Artesian Well ‘Y’ upon which an arm was connected, with a large bolt-like metal pin passing through the ‘Y’ from one side top the other.
During the winter of 1993/4, I learned that I was raised on the Orson Fowler estate. To most people this name might mean nothing, but to me there was a different story attached to this name.
For nearly 15 years I was researching the history of alternative medicine in the United States. On occasion I purchased a mid-19th century book on some topic, and noticed the book to be published by the Fowlers in New York City. The name of this publisher really meant nothing to me for most of the years I was doing this work. Relatively speaking, I purchased quite a number of these books published by the Fowlers, and saw many more. My suspicion was that most of these books, being on the local used bookstore shelves, must have something to do with the origins of alternative medicine in this city and state I was living in, Portland, Oregon.
On a number of occasions I had the chance to purchase books formerly owned by Oregon Trail pioneers that were published by the Fowlers. In the local main branch of the county library down in the middle of Portland, I saw examples of similar books in the rare book room donated by Pioneer families. These too were often published by the Fowlers. After just a few months of this search for the 1840s to 1860s alternative medicine books, I came upon and purchased original copies on phrenology, physiognomy, seancing, water cure, galvanism, electric psychology, choice of career and personality, the changes in behavior of children with age, the spiritual meaning of life and marriage, etc. etc.
Photograph, possibly as early as 1856, showing the house in its original state. See http://en.wikipedia.org/wiki/File:Watertown_Octagon_House-240085v.jpg
One day, I came upon a recently published book on phrenology and the Fowlers. This book had a brief section in it on an octagon house that was built in Fishkill. According to the author of this book, one of the most important career related changes made by Orson Fowler was the publication of parts of a book he wrote on the healthiness of living in an octagon house. This article was published in a publication called Weekly Review of Popular Science–the earliest version of the current Popular Science magazine.
A few minutes after reading that paragraph on the octagon house built around 1850 in the town of Fishkill, it occurred to me that this place for the house was right on Route 9. The road I grew up on, Card Road, was a small road which when combined with the South Fowlerhouse road turned the neighborhood into a full circle, pretty much in triangular form. To the north of Card Road was another with the name Fowler in it–North Fowlerhouse road. Could this be the same Fowlers? I was asking myself. Was the Fowlerhouse this famous octagon house being written about?
Due to my upbringing and growing up in the woods, I knew that between Card Road and North Fowlerhouse there were these two stone walls. They were about 5 feet in height and ran parallel to each other. They were about 20 to 25 feet apart and led from the major highway up the hill in the woods, westward through the woods, to the edge of my back yard. The road above, Route 9, I grew up knowing was once just a small road that took travelers from Fishkill, to the Wappingers Falls village, and from there northward through Poughkeepsie and then on up Albany, New York. There were milestones that stood all along this Old Post road heading from NY to Albany. They indicated its original route.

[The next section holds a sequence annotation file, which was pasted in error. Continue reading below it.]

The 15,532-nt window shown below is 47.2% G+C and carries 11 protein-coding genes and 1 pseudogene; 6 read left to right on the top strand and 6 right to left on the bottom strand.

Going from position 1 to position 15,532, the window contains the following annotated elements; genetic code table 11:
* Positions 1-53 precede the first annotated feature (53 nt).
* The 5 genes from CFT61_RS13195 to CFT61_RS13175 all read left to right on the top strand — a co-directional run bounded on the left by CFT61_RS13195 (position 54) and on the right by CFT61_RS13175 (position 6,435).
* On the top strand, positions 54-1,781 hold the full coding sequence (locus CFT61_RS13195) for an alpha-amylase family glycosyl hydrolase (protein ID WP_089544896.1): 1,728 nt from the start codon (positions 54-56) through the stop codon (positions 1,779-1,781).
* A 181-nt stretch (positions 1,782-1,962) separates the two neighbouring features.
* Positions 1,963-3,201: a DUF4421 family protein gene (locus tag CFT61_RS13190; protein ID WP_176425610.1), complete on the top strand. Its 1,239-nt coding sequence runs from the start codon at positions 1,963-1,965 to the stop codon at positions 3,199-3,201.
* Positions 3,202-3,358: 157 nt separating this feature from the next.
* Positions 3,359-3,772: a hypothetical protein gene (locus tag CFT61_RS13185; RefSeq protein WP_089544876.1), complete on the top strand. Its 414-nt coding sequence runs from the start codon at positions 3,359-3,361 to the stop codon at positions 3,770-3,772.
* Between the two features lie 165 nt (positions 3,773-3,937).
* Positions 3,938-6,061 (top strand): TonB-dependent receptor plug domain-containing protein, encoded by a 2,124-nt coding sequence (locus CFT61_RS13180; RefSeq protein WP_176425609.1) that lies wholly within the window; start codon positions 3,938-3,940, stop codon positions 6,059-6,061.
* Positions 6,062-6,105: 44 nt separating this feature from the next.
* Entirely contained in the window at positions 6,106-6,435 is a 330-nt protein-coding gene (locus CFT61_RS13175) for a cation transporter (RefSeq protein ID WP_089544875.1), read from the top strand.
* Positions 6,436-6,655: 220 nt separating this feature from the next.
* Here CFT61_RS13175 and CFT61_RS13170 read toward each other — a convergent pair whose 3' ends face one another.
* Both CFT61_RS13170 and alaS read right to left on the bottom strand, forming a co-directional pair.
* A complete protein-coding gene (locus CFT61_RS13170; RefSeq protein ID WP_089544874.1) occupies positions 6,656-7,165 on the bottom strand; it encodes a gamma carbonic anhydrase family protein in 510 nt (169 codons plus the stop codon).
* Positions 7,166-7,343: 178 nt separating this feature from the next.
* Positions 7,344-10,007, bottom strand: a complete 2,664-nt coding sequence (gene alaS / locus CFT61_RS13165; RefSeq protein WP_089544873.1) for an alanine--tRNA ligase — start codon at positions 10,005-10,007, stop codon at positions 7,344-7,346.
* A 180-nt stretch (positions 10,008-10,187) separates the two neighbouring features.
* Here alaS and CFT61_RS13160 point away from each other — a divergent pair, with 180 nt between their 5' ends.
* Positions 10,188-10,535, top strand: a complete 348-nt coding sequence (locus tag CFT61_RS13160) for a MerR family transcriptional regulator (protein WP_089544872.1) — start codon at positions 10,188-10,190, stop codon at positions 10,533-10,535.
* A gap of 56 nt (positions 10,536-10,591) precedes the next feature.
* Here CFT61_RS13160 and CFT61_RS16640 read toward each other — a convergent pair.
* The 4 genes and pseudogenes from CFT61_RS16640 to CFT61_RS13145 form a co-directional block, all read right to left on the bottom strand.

Thinking about this, it suddenly occurred to me that the octagon house being discussed as a Fishkill house was actually the one built on the land where I was raised–the Fowler Estate or what came to be known as the Fowlerhouse neighborhood. Due to my experiences in the woods as a kid, I knew the layout of this entire piece of property, a piece of property that they were marketing in their books and writings as a prime example of the pastoral setting romanticized by many writers.
But what was most unique about this property was that it was possibly being used as well for various alternative medical uses. This allowed me to form still more conclusions about the backwoods layout. I now saw the reason for the various stone walls back there. They indicated the possible roadways used by horse drawn carts, buggies and carriages ridden by those who visited this region as part of their excursion into the country and away from New York City. Situated about a half mile down this slope was a local creek with a very old wooden bridge that stretched across it back in the 1960s. Well to the Southwest of the road and bridge was an old corral I like to walk to when I was a kid, venturing there to find and bring back whatever I could, like old metal pieces pulled from the beams that were obvious sawn and placed. There was once upon a time this rusty old horseshoe hanging on the post that came out the end of the corral fence. Still further back I found a narrow toothed hay or flax rake that would have been drawn by a horse or old steam tractor.
Back near my house were some important clues to the former use of this land. Right behind my neighbor’s house there was this artesian well that still sprung water, which as any boy would do, I often made use of myself. Between that well and Route 9, amongst numerous old and new locusts, some dead junipers and numerous regular and prickly ash trees, there was this scythe that I found lying on the ground–about 5 feet in length along the handle with a small peg to hang onto with your second hand, and a blade just as sharp as always although very much rusty by now. I took that home with me and for about 20 years it hung in the end of our family garage. In about the same place I also found a hand-sickle, that looked much like any sickle did. I kept that as well. In the 6 to 8 inch diameter locust tree close to the artesian well there was this flat slab steel ring, about 10 inches in diameter, held firmly into its trunk about knee high by the several years of wood that had overgrown it since it was nailed into place. This I presumed was where you tied your horse whilst using the well or taking a break. Then there was this old crosscut saw I found beneath the old cedar trees lying there fallen for a century or more. Finally, there were dozens of dumps throughout this land that I found, and cleared, filled with 19th century bottles, kitchenries, buckets, tins and boxes. Reflecting back upon these items, some of which I still own, I knew these were all somehow related to the octagon house, now theoretically built at the edge of my woodlands property.